The United Kingdom will install the world's largest network of underwater wildlife monitoring systems in 10 overseas territories in the next few months to measure the success of its ocean conservation efforts, the government said Friday.
A network of cameras on carbon fiber sticks will monitor more than 4 million square kilometers of ocean in the largest undertaking of its kind by any national government. The project will cost 2 million British pounds, or almost $3 million, and it will run for four years, the U.K.'s Foreign, Commonwealth and Development Office said.
"Literally every breath we take comes from the oceans. They're the biggest habitat on our planet," said Jessica Meeuwig, a professor of marine science at the University of Western Australia and a co-founder of Blue Abacus, an ocean fish monitoring company that will train people in the territories to collect the marine data. "Yet we know very little about our oceans, particularly as you move away from shallow coral reef systems into what I like to call the 'big blue.'"
The project aims to bridge the knowledge gap by collecting never-before-recorded information about what's going on in parts of the ocean far from shore, where it has previously been hard to monitor and record wildlife population sizes and density. It will take place around British overseas territories including the Cayman Islands, St Helena and Anguilla.
The camera network builds on the global initiative 30 by 30, in which countries around the world, including the U.S., U.K. and Canada, have pledged to work to conserve at least 30 percent of the world's oceans by 2030. The project sets up marine parks and other special ocean zones where people aren't allowed to fish — an attempt to grow marine wildlife populations.
"That's super exciting, that we're going to start setting up or continue setting up large marine parks to halt and reverse these downward trends in so many of the species that inhabit the biggest place on Earth," Meeuwig said. "But how do we count them?"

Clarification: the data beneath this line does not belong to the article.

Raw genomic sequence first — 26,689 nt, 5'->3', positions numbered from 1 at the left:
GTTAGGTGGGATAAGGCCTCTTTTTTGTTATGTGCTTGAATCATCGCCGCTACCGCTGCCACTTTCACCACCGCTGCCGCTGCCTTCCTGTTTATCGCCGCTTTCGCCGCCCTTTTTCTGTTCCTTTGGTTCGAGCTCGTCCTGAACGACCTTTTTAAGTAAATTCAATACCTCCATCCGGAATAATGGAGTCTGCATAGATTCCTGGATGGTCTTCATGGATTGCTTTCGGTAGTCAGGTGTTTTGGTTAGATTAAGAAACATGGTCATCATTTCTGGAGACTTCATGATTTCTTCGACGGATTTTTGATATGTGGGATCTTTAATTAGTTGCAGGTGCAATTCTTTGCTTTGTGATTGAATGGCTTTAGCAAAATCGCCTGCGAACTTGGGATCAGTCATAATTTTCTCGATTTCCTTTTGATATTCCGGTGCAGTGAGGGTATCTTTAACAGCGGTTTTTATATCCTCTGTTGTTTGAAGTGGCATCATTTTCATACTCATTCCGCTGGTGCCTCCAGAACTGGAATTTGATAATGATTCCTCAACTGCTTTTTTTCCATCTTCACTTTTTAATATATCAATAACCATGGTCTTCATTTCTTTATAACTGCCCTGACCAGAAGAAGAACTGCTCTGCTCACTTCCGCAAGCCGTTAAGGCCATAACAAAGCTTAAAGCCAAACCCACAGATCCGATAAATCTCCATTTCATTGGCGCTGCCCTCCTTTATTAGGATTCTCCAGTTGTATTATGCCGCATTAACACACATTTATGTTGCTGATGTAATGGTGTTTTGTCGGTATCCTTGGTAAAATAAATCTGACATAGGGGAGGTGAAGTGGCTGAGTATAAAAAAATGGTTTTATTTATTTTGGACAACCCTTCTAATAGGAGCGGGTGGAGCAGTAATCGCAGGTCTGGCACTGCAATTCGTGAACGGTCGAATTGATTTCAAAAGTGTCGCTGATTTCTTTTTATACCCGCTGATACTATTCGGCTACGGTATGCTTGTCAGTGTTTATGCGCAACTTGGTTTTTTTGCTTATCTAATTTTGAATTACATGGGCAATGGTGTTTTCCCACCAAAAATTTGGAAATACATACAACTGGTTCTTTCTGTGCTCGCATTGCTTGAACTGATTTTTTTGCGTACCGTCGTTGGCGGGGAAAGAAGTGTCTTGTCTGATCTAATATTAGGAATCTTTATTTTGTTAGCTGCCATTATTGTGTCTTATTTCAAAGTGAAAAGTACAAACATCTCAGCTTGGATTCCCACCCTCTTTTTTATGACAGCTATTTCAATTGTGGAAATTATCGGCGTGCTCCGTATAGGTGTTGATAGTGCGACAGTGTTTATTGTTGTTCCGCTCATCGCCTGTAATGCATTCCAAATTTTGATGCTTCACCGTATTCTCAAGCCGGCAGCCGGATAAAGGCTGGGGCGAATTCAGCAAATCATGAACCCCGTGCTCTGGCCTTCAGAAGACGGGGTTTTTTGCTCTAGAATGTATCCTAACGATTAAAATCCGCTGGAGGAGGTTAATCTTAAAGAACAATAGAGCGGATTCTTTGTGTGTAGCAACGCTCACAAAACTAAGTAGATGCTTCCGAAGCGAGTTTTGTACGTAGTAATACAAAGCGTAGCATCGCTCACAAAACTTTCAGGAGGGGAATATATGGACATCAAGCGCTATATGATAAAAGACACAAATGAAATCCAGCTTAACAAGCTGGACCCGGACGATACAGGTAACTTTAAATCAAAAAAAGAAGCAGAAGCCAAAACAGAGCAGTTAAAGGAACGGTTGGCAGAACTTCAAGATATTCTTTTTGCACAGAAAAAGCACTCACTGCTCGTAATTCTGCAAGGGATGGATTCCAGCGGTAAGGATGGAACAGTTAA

The project will use Baited Remote Underwater Video Systems, or BRUVS, a technology first adopted by Meeuwig's team of scientists in Australia, to film and photograph wild marine life populations far off the coasts of the territories.
The BRUVS system suspends multiple cameras set up on carbon fiber frames 10 meters underwater in deep ocean areas. Teams can collect up to 100 samples over seven to 10 days in a certain area at sea to get a snapshot of what the fish and wildlife populations look like at a certain point in time.
Over time, teams can compare wildlife sizes and numbers from different sample collections to determine whether efforts to boost fish and marine animal populations, like 30 by 30, are working.
The project is backed by the U.K. government, which hopes to learn which of its ocean conservation efforts are paying off or whether it needs to invest more in protecting marine wildlife.
"Cutting-edge technology, such as these cameras, will be vital in our crusade against climate change," Prime Minister Boris Johnson said in a statement. "Our marine experts are world-leaders in protecting our ocean and the myriad of species that live within it."
The BRUVS that Meeuwig's team engineered are also innovative pieces of technology for the governments to invest in. Rather than send teams of specialists to collect the data at sea, scientists can easily train residents of the territories to use the system.
"That's the great thing about it — you don't have to be a highly technical electrical specialist or something to use our equipment," Meeuwig said. "What we want is local capacity to identify what questions they want to answer and then go out and ask them."
That's especially important because the U.K.'s conservation efforts are particularly important for local and coastal economies in its overseas territories.
"We don't have healthy, blue economies. Our oceans aren't supporting us economically if they're going downhill, right? So we need to make sure that every jurisdiction in the world has the evidence that they need to make informed decisions" about its coastal economy, Meeuwig said.
Meeuwig said she is hopeful that the U.K.'s endorsement of her technology will push other governments around the globe, like those of the U.S. and Canada, to invest in similar efforts.
"I've watched the oceans dying in front of me from when I got my first scuba diving ticket at 15 years old," Meeuwig said. "So we have to do better.
"And we're making some progress on coral reefs, and that's where people can go for a snorkel, they can go for a dive," she added. "But what do we do about the other 70 percent of the planet that's blue?"